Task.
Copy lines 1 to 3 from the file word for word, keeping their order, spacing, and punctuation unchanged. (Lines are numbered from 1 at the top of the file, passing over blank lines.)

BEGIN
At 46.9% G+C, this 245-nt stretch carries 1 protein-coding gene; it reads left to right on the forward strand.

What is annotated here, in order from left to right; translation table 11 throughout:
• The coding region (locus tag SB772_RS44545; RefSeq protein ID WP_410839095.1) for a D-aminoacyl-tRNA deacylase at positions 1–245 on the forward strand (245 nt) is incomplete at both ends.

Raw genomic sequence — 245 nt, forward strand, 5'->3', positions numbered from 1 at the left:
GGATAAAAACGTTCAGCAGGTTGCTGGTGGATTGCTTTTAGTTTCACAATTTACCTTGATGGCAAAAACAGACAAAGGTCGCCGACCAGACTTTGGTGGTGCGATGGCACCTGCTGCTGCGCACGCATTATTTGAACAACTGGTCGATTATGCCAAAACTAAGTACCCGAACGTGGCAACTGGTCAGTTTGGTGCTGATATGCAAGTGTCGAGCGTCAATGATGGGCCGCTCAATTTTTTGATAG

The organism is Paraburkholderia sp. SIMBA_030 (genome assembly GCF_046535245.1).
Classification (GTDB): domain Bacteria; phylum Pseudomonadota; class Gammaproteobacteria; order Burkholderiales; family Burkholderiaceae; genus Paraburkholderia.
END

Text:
At 46.9% G+C, this 245-nt stretch carries 1 protein-coding gene; it reads left to right on the forward strand.

What is annotated here, in order from left to right; translation table 11 throughout:
• The coding region (locus tag SB772_RS44545; RefSeq protein ID WP_410839095.1) for a D-aminoacyl-tRNA deacylase at positions 1–245 on the forward strand (245 nt) is incomplete at both ends.